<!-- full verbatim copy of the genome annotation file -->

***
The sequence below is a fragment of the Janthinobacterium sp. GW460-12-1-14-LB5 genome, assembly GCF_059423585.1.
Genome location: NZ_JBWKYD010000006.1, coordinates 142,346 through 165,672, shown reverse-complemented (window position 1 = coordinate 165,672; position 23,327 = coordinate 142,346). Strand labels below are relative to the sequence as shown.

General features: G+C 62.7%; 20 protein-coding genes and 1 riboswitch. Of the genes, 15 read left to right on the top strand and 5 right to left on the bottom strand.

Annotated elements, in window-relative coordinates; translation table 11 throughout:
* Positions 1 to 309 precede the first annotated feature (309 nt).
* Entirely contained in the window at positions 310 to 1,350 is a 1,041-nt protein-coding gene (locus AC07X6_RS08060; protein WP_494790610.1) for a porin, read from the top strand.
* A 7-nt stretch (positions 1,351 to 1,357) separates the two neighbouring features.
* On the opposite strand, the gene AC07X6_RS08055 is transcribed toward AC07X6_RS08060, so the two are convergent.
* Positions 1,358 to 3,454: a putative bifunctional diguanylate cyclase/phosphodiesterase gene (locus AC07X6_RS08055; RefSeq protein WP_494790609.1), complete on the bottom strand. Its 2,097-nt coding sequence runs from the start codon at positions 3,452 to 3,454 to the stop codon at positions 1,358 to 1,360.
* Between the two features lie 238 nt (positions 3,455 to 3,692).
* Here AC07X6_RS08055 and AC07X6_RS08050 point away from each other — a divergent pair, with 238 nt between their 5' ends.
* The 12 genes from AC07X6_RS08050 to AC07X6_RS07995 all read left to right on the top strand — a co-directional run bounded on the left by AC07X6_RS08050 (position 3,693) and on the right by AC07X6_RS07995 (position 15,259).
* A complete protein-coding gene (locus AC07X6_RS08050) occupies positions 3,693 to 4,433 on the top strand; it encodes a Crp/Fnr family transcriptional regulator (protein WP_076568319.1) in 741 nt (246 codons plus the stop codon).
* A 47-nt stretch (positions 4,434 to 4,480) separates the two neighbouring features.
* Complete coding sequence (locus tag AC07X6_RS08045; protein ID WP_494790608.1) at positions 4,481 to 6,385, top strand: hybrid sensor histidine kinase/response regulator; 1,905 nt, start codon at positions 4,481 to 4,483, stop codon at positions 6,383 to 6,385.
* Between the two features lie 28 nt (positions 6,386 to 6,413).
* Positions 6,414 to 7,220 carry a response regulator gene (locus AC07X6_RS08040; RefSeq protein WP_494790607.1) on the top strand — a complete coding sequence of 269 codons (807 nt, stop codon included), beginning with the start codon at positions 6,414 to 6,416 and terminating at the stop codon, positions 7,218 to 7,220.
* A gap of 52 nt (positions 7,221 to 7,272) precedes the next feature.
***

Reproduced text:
The sequence below is a fragment of the Janthinobacterium sp. GW460-12-1-14-LB5 genome, assembly GCF_059423585.1.
Genome location: NZ_JBWKYD010000006.1, coordinates 142,346 through 165,672, shown reverse-complemented (window position 1 = coordinate 165,672; position 23,327 = coordinate 142,346). Strand labels below are relative to the sequence as shown.

General features: G+C 62.7%; 20 protein-coding genes and 1 riboswitch. Of the genes, 15 read left to right on the top strand and 5 right to left on the bottom strand.

Annotated elements, in window-relative coordinates; translation table 11 throughout:
* Positions 1 to 309 precede the first annotated feature (309 nt).
* Entirely contained in the window at positions 310 to 1,350 is a 1,041-nt protein-coding gene (locus AC07X6_RS08060; protein WP_494790610.1) for a porin, read from the top strand.
* A 7-nt stretch (positions 1,351 to 1,357) separates the two neighbouring features.
* On the opposite strand, the gene AC07X6_RS08055 is transcribed toward AC07X6_RS08060, so the two are convergent.
* Positions 1,358 to 3,454: a putative bifunctional diguanylate cyclase/phosphodiesterase gene (locus AC07X6_RS08055; RefSeq protein WP_494790609.1), complete on the bottom strand. Its 2,097-nt coding sequence runs from the start codon at positions 3,452 to 3,454 to the stop codon at positions 1,358 to 1,360.
* Between the two features lie 238 nt (positions 3,455 to 3,692).
* Here AC07X6_RS08055 and AC07X6_RS08050 point away from each other — a divergent pair, with 238 nt between their 5' ends.
* The 12 genes from AC07X6_RS08050 to AC07X6_RS07995 all read left to right on the top strand — a co-directional run bounded on the left by AC07X6_RS08050 (position 3,693) and on the right by AC07X6_RS07995 (position 15,259).
* A complete protein-coding gene (locus AC07X6_RS08050) occupies positions 3,693 to 4,433 on the top strand; it encodes a Crp/Fnr family transcriptional regulator (protein WP_076568319.1) in 741 nt (246 codons plus the stop codon).
* A 47-nt stretch (positions 4,434 to 4,480) separates the two neighbouring features.
* Complete coding sequence (locus tag AC07X6_RS08045; protein ID WP_494790608.1) at positions 4,481 to 6,385, top strand: hybrid sensor histidine kinase/response regulator; 1,905 nt, start codon at positions 4,481 to 4,483, stop codon at positions 6,383 to 6,385.
* Between the two features lie 28 nt (positions 6,386 to 6,413).
* Positions 6,414 to 7,220 carry a response regulator gene (locus AC07X6_RS08040; RefSeq protein WP_494790607.1) on the top strand — a complete coding sequence of 269 codons (807 nt, stop codon included), beginning with the start codon at positions 6,414 to 6,416 and terminating at the stop codon, positions 7,218 to 7,220.
* A gap of 52 nt (positions 7,221 to 7,272) precedes the next feature.